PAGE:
Bashar al-Assad
Syria's President Bashar al-Assad (AFP/Getty)

Syrian President Bashar al-Assad has accused the West of using the same tactic in Syria as it is in Ukraine, aiming to weaken Russia by creating puppet states around it.

"I keep coming back to the fact that there is a connection between the Syrian crisis and what is happening in Ukraine," he told Russian government newspaper Rossiyskaya Gazeta.

"Firstly, because both countries are important for Russia, and secondly because the goal in both cases is to weaken Russia and create a puppet state," Assad said in the interview published on Friday 27 March.

The West doesn't have a solution for Syria

In response to the crisis in eastern Ukraine and the annexation of Crimea, which they deemed illegal, the United States (US) and the European Union (EU) imposed an array of economic sanctions on Russian individuals and businesses in March 2014.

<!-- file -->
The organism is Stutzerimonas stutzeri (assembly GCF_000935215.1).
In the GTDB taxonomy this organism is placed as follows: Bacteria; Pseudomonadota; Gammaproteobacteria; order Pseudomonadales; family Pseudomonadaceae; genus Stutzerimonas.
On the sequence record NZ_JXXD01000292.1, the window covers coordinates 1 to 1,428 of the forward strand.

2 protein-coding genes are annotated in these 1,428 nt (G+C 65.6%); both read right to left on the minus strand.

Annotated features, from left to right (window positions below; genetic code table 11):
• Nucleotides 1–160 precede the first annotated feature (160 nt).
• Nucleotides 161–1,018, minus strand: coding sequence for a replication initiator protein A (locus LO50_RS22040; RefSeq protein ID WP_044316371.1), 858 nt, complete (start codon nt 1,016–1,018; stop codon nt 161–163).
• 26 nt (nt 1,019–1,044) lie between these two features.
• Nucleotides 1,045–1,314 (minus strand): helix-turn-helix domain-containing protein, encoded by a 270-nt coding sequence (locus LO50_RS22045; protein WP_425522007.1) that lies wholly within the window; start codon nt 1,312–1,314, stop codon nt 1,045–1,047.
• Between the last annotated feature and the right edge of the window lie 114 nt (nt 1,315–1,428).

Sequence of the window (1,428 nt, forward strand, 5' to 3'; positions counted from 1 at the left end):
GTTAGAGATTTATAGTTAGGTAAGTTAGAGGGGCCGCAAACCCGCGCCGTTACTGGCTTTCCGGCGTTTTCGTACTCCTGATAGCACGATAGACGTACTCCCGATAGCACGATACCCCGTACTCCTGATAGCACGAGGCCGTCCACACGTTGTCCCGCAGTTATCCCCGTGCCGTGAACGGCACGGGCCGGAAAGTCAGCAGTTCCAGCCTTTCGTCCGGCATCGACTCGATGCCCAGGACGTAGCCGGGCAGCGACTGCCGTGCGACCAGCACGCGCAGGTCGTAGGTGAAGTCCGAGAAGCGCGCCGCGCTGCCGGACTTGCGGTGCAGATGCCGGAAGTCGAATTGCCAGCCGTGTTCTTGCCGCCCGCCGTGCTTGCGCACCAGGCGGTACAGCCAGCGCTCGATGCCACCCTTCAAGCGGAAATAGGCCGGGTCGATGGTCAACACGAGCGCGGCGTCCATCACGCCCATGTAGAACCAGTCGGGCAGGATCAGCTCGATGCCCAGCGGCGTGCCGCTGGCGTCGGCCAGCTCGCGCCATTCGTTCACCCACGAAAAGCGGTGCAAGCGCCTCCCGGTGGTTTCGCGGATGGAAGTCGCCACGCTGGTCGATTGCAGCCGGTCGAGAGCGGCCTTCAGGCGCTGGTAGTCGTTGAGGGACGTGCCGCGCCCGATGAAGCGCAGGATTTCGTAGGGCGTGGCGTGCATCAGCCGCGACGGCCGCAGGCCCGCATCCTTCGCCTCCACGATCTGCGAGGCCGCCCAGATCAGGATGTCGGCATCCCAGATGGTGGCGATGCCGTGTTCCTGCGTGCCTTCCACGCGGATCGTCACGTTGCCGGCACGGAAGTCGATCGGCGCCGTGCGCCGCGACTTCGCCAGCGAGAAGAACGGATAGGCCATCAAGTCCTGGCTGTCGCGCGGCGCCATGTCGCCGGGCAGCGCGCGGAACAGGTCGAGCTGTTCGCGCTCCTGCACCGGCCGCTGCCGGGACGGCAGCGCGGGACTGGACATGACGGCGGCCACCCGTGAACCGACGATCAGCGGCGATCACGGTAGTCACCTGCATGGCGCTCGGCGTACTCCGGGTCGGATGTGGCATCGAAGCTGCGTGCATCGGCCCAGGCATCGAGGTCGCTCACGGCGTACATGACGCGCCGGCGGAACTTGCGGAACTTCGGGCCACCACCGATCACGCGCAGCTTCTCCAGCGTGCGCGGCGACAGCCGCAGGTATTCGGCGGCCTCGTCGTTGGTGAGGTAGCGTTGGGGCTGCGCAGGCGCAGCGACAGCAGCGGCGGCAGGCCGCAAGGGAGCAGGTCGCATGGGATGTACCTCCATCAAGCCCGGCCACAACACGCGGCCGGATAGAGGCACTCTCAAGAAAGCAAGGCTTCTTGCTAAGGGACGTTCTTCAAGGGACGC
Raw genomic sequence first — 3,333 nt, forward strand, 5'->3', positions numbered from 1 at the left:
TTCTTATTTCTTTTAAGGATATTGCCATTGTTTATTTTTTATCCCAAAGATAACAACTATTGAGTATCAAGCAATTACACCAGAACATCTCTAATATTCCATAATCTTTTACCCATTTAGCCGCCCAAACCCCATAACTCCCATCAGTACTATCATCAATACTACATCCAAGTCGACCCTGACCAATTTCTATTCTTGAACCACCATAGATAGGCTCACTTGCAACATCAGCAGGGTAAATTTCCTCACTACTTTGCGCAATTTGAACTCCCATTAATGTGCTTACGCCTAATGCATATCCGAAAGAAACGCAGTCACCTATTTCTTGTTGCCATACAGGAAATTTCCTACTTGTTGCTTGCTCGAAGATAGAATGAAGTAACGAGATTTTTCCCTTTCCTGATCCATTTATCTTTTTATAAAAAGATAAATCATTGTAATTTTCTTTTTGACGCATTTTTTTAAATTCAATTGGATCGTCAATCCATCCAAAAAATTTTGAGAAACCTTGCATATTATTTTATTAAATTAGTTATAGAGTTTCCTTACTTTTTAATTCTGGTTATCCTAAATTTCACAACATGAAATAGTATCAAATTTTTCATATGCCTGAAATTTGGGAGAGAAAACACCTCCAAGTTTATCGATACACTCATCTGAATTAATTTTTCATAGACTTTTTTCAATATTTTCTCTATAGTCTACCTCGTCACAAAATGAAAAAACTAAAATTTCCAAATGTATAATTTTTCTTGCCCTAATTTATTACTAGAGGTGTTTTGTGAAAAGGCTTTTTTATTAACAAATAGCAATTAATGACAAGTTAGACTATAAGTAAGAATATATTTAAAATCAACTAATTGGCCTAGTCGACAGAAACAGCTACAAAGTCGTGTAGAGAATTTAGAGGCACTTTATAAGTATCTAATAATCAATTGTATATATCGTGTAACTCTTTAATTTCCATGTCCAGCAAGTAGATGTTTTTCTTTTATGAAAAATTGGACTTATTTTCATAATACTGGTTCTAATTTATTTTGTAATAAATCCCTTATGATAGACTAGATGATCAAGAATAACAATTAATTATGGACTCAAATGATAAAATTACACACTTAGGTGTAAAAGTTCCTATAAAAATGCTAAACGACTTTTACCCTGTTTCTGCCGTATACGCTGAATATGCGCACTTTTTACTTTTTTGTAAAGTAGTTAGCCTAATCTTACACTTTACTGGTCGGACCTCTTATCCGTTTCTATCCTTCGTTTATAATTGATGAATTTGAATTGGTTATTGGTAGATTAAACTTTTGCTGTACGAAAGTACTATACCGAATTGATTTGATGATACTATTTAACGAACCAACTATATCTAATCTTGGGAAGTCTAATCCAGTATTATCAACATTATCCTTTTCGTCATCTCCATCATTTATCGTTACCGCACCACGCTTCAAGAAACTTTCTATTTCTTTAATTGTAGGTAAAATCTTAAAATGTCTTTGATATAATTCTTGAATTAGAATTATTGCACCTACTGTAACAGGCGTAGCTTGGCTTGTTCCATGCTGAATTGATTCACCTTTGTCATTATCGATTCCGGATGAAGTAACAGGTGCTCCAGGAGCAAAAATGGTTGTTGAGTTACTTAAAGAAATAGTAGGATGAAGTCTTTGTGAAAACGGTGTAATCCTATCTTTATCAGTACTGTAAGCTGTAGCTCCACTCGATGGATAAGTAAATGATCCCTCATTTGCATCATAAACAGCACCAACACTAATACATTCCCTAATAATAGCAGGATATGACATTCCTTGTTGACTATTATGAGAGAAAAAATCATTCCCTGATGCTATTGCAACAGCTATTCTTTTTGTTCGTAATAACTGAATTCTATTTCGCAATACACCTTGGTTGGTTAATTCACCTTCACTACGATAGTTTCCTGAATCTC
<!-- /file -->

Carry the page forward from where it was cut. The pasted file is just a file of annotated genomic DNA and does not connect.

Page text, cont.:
Russia, a long-standing ally of Assad, denies sending troops and weapons to support separatists fighting government forces in east Ukraine and says Western powers helped to orchestrate the overthrow of a Moscow-backed Ukrainian president in 2014.

In Assad's view, the West does not have a political solution to the crisis in Syria, claiming it is only interested in destroying the government.

"They want to turn us into puppets. I do not think that the West has a political solution. It does not want one. When I say the West, I am primarily referring to the US, France, the UK. Other countries are secondary," he said.

Assad explained that his goal as president involved successfully repelling foreign involvement in Syria.

He added: "It is clear that the duty of any state is to protect the interests of the people and the country. And, of course, the role of the government is to implement these interests."